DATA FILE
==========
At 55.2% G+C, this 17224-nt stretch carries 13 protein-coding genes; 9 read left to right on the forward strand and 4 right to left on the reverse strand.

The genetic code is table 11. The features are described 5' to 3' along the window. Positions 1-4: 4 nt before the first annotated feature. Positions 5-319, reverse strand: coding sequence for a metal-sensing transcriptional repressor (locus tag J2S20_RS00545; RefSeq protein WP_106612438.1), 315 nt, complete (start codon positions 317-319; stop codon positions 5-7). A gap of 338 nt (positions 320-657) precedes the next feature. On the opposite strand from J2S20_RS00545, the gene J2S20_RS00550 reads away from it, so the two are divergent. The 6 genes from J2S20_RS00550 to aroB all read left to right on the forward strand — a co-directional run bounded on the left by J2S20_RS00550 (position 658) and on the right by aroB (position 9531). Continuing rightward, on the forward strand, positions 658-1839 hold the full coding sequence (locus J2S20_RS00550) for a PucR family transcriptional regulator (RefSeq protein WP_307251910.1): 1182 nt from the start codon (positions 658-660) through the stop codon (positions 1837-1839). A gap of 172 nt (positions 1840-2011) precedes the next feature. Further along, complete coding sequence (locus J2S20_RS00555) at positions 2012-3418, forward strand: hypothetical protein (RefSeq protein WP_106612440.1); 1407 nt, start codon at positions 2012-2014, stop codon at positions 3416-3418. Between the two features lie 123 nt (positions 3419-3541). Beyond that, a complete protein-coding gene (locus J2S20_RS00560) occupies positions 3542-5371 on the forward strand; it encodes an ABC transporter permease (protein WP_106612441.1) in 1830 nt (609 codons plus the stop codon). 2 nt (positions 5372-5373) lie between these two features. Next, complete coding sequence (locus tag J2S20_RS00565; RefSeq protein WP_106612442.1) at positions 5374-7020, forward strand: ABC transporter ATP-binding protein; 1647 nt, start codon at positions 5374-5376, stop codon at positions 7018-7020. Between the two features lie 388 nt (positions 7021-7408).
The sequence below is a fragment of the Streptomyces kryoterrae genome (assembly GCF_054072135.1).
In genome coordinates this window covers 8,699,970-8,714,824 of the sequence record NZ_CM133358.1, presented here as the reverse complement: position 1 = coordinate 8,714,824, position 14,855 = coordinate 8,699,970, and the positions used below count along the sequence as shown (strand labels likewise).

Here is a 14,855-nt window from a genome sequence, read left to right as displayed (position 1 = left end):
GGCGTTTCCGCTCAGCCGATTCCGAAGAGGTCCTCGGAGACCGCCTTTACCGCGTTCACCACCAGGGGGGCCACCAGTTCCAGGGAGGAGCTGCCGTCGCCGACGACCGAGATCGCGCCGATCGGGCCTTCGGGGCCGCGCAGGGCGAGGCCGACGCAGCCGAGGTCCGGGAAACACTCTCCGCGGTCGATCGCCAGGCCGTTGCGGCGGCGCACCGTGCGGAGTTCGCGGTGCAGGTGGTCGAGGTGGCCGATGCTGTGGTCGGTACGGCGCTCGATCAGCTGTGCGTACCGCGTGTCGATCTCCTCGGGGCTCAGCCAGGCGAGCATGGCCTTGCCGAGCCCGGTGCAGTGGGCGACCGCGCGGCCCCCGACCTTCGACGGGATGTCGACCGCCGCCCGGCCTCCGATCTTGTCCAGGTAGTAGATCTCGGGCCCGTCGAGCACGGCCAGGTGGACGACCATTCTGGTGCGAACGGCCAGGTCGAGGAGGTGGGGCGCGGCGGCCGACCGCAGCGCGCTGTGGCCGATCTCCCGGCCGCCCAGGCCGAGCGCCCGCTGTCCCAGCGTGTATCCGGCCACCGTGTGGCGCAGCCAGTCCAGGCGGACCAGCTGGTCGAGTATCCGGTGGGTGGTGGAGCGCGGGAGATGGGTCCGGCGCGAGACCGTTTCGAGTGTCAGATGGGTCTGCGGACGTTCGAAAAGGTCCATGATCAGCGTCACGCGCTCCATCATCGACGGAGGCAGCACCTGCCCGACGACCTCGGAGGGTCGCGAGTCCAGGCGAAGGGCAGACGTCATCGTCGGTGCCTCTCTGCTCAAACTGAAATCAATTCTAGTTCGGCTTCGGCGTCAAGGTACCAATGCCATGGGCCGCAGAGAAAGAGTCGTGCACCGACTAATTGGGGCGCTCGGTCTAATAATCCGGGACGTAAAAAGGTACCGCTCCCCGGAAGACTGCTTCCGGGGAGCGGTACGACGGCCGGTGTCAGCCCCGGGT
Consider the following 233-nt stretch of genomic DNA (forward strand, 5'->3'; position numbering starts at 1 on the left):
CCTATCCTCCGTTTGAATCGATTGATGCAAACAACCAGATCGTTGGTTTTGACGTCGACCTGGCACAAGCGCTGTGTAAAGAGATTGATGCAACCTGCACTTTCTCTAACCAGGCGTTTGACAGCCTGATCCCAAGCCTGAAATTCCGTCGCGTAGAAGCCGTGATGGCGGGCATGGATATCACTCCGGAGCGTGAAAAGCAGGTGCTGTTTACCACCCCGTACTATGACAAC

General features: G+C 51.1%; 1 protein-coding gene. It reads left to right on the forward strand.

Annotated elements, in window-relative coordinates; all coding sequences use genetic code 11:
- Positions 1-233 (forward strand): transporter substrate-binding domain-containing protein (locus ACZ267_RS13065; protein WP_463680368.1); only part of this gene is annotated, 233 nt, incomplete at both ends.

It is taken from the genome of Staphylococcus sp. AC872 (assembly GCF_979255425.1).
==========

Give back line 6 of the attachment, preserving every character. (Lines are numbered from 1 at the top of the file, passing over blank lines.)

GGCGTTTCCGCTCAGCCGATTCCGAAGAGGTCCTCGGAGACCGCCTTTACCGCGTTCACCACCAGGGGGGCCACCAGTTCCAGGGAGGAGCTGCCGTCGCCGACGACCGAGATCGCGCCGATCGGGCCTTCGGGGCCGCGCAGGGCGAGGCCGACGCAGCCGAGGTCCGGGAAACACTCTCCGCGGTCGATCGCCAGGCCGTTGCGGCGGCGCACCGTGCGGAGTTCGCGGTGCAGGTGGTCGAGGTGGCCGATGCTGTGGTCGGTACGGCGCTCGATCAGCTGTGCGTACCGCGTGTCGATCTCCTCGGGGCTCAGCCAGGCGAGCATGGCCTTGCCGAGCCCGGTGCAGTGGGCGACCGCGCGGCCCCCGACCTTCGACGGGATGTCGACCGCCGCCCGGCCTCCGATCTTGTCCAGGTAGTAGATCTCGGGCCCGTCGAGCACGGCCAGGTGGACGACCATTCTGGTGCGAACGGCCAGGTCGAGGAGGTGGGGCGCGGCGGCCGACCGCAGCGCGCTGTGGCCGATCTCCCGGCCGCCCAGGCCGAGCGCCCGCTGTCCCAGCGTGTATCCGGCCACCGTGTGGCGCAGCCAGTCCAGGCGGACCAGCTGGTCGAGTATCCGGTGGGTGGTGGAGCGCGGGAGATGGGTCCGGCGCGAGACCGTTTCGAGTGTCAGATGGGTCTGCGGACGTTCGAAAAGGTCCATGATCAGCGTCACGCGCTCCATCATCGACGGAGGCAGCACCTGCCCGACGACCTCGGAGGGTCGCGAGTCCAGGCGAAGGGCAGACGTCATCGTCGGTGCCTCTCTGCTCAAACTGAAATCAATTCTAGTTCGGCTTCGGCGTCAAGGTACCAATGCCATGGGCCGCAGAGAAAGAGTCGTGCACCGACTAATTGGGGCGCTCGGTCTAATAATCCGGGACGTAAAAAGGTACCGCTCCCCGGAAGACTGCTTCCGGGGAGCGGTACGACGGCCGGTGTCAGCCCCGGGT